**Trigger alert** This post may contain things that trigger you if you’ve ever dealt with something traumatic yourself or you’re a more sensitive person. I will be talking about what I witnessed to an extent, and may go into emotional detail on physical things so if this is likely to upset you to the point where you’re not sure you can handle it, please do yourself a favour and just skip right over it.

Living with a traumatic experience etched into your brain is no mean feat. Remember the memory movie reel I talked about? Yeah, I also see that moment clearly too. That moment in time, the feelings associated with it, that entire experience. It’s etched in there for recall whenever I accidentally think about it or something triggers the memory.

I don’t want it in there. It is horrifying. I can play it through in slow mo, fast forward or real time. There are no differences, no mistakes, no additions. It’s like hitting replay over and over again.

I try to stop it. The look on his face, the panic in my heart, the blood on my hands. I try to stop but but sometimes, it keeps going and it buckles me.

I was there when it happened. At our home. I called 000 and I tried to save him. But I couldn’t. I watched him suffer out his last minutes, I watched him die while performing 000 led CPR.
My screaming and adrenaline is vividly imprinted into my brain. The feeling of helplessness because I didn’t know what I was doing. Watching your soul mate die is on another level. Not something you ever think you’ll have to go through.

This tortures me.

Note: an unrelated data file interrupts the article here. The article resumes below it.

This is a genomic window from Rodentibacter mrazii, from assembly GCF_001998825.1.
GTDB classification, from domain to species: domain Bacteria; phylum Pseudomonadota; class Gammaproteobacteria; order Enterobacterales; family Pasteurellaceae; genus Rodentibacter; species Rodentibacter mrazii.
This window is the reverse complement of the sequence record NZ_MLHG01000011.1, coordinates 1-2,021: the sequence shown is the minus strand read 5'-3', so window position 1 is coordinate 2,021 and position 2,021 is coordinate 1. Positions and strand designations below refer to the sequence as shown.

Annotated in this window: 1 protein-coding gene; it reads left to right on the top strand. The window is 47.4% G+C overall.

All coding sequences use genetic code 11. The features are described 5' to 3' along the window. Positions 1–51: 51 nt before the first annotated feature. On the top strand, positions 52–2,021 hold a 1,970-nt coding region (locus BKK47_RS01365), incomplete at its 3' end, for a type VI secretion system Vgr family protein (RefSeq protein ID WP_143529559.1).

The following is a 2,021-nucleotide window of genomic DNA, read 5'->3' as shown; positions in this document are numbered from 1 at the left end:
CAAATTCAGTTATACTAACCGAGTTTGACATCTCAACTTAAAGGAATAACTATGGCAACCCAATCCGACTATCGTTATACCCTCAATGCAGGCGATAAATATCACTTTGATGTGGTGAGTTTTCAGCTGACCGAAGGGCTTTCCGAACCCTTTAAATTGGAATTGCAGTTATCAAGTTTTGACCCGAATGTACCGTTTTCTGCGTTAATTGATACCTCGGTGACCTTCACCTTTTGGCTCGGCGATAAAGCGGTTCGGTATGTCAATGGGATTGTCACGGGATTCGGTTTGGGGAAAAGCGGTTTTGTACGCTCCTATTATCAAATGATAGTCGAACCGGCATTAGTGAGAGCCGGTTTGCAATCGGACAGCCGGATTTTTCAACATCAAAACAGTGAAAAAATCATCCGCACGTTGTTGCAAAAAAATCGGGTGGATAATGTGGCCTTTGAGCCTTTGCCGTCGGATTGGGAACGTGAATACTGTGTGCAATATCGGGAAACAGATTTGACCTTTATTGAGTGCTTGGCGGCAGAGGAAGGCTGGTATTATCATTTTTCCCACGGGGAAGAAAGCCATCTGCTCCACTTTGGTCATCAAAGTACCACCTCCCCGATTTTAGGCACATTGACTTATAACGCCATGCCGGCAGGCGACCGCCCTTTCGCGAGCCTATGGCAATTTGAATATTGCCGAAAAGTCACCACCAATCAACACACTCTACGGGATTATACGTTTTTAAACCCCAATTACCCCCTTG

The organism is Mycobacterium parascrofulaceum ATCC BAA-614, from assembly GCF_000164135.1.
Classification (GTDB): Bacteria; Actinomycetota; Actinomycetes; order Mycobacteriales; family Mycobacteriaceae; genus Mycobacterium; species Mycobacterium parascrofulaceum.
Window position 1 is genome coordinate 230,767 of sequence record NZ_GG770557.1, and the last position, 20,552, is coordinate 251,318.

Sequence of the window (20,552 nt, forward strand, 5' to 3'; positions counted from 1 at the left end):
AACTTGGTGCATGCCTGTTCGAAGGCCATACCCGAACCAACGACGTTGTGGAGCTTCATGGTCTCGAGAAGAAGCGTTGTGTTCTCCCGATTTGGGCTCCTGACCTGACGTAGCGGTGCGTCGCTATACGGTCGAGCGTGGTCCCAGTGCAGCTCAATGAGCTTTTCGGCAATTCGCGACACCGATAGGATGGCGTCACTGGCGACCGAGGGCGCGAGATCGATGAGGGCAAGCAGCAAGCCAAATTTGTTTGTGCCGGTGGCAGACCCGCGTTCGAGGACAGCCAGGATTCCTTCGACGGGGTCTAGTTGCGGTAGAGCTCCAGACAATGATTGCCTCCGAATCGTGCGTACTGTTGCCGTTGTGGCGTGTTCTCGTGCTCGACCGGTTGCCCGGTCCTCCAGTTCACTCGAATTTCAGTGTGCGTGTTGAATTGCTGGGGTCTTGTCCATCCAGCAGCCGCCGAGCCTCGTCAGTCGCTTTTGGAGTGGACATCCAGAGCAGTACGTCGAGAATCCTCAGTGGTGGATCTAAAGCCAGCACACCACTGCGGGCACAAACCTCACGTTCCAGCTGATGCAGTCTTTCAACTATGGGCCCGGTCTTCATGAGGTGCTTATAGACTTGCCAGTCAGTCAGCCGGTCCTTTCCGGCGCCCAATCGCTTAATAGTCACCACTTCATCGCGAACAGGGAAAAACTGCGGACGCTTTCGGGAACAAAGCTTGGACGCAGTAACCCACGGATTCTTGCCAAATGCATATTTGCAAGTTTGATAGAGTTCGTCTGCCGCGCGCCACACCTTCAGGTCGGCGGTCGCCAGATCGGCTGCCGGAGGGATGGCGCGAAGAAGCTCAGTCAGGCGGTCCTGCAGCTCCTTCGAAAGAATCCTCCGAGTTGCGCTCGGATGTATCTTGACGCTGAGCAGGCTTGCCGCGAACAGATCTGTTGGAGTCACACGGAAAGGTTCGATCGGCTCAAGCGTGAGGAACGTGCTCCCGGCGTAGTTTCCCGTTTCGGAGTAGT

After it happened, I would physically shake if I heard sirens. I’d have knee jerk reactions to policemen being anywhere near me. It would eat me up and I’d shut down.

I’ve spoken about putting walls up, something I’ve become quite good at over the course of my life. Survival 101. This is the only thing I wall up about in relation to this part of my journey, which helps me not crumble constantly.

If I let it in, I can quickly spiral into something and someone unmanageable. I torture myself with questions like, “If I’d been able to do CPR better, would he still be here?”, “If I wasn’t so panicked, would he have made it to the hospital for this to be fixed?”, “Was I doing it right? Did he know I was there with him? Did he feel anything?”

Sheer adrenaline surged through me that night. 10 mins I performed CPR on him while I waited for the paramedics to take over and not once did I tire. It wasn’t until later on that I realised that if it weren’t for that desperation and our natural ability to pull strength from nowhere in times of crisis, I wouldn’t have been able to continue as I did.

I heard his rib crack at one point and when I tried to tell the phone operator that I’d hurt him further, he told me that if I’d cracked his rib, I was doing what I was supposed to be doing. That distressed me no end, what if he could feel this, was I hurting him more than I needed to?

When this all floods into my mind, I think about him and what he must have been going through. Fear, pain, hopelessness. What was he thinking, did he know he was dying, could he hear me trying to save him, did he know in that moment that he wasn’t alone?

His last facial expressions are forever burned into my minds eye. The sound of his laboured breathing and then no sound at all. His body position, his limpness, the clothes he was wearing. I remember looking down at my hands after we were told they couldn’t save him and thinking, “What the hell is that all over my hands?” Blood. His blood.

On top of dealing with his loss, I have this experience to live with also. Forever.
It’s like something out of a horror film. It induces panic and physical pain caused by emotional turmoil. I can’t wipe that and in a way, I almost don’t want to. It’s probably weird to feel honoured to have spent his last moments in this life with him but I do feel that. In that moment, he was loved. In that moment, someone was desperately trying to save him as hard as they could from a place of deep love. In that moment, he was the only thing on the planet I cared about.
Something to cherish and yet, something you never want to experience either.